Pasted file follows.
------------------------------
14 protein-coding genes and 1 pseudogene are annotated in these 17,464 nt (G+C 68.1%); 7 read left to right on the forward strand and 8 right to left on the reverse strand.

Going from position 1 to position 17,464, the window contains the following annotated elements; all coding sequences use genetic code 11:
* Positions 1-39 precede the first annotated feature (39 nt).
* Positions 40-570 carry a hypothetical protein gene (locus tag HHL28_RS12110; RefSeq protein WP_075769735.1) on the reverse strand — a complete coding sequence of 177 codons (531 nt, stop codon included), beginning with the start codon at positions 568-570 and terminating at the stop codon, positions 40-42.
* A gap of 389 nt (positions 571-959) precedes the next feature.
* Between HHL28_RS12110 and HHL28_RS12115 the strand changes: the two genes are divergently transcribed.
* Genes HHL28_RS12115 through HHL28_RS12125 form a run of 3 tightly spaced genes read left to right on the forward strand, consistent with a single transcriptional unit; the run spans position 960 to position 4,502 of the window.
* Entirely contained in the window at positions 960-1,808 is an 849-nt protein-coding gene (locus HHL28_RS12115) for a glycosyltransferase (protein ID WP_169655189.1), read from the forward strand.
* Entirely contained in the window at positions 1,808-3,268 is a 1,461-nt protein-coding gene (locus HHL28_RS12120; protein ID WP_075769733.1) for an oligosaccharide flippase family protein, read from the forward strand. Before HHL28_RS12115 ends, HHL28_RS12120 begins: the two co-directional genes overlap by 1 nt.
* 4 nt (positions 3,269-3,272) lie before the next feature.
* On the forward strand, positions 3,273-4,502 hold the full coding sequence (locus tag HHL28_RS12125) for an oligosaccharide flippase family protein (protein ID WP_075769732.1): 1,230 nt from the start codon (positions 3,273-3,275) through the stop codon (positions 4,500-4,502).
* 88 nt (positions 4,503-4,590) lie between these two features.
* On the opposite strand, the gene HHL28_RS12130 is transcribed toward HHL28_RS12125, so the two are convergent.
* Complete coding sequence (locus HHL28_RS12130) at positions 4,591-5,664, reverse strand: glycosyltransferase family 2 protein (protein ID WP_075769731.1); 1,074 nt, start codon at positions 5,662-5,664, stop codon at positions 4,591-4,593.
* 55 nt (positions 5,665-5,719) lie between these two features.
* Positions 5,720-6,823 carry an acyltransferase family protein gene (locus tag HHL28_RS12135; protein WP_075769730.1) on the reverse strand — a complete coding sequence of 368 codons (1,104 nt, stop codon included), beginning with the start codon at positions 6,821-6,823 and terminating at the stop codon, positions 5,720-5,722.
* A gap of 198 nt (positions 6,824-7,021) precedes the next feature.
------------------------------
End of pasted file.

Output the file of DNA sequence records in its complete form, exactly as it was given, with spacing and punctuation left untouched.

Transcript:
14 protein-coding genes and 1 pseudogene are annotated in these 17,464 nt (G+C 68.1%); 7 read left to right on the forward strand and 8 right to left on the reverse strand.

Going from position 1 to position 17,464, the window contains the following annotated elements; all coding sequences use genetic code 11:
* Positions 1-39 precede the first annotated feature (39 nt).
* Positions 40-570 carry a hypothetical protein gene (locus tag HHL28_RS12110; RefSeq protein WP_075769735.1) on the reverse strand — a complete coding sequence of 177 codons (531 nt, stop codon included), beginning with the start codon at positions 568-570 and terminating at the stop codon, positions 40-42.
* A gap of 389 nt (positions 571-959) precedes the next feature.
* Between HHL28_RS12110 and HHL28_RS12115 the strand changes: the two genes are divergently transcribed.
* Genes HHL28_RS12115 through HHL28_RS12125 form a run of 3 tightly spaced genes read left to right on the forward strand, consistent with a single transcriptional unit; the run spans position 960 to position 4,502 of the window.
* Entirely contained in the window at positions 960-1,808 is an 849-nt protein-coding gene (locus HHL28_RS12115) for a glycosyltransferase (protein ID WP_169655189.1), read from the forward strand.
* Entirely contained in the window at positions 1,808-3,268 is a 1,461-nt protein-coding gene (locus HHL28_RS12120; protein ID WP_075769733.1) for an oligosaccharide flippase family protein, read from the forward strand. Before HHL28_RS12115 ends, HHL28_RS12120 begins: the two co-directional genes overlap by 1 nt.
* 4 nt (positions 3,269-3,272) lie before the next feature.
* On the forward strand, positions 3,273-4,502 hold the full coding sequence (locus tag HHL28_RS12125) for an oligosaccharide flippase family protein (protein ID WP_075769732.1): 1,230 nt from the start codon (positions 3,273-3,275) through the stop codon (positions 4,500-4,502).
* 88 nt (positions 4,503-4,590) lie between these two features.
* On the opposite strand, the gene HHL28_RS12130 is transcribed toward HHL28_RS12125, so the two are convergent.
* Complete coding sequence (locus HHL28_RS12130) at positions 4,591-5,664, reverse strand: glycosyltransferase family 2 protein (protein ID WP_075769731.1); 1,074 nt, start codon at positions 5,662-5,664, stop codon at positions 4,591-4,593.
* 55 nt (positions 5,665-5,719) lie between these two features.
* Positions 5,720-6,823 carry an acyltransferase family protein gene (locus tag HHL28_RS12135; protein WP_075769730.1) on the reverse strand — a complete coding sequence of 368 codons (1,104 nt, stop codon included), beginning with the start codon at positions 6,821-6,823 and terminating at the stop codon, positions 5,720-5,722.
* A gap of 198 nt (positions 6,824-7,021) precedes the next feature.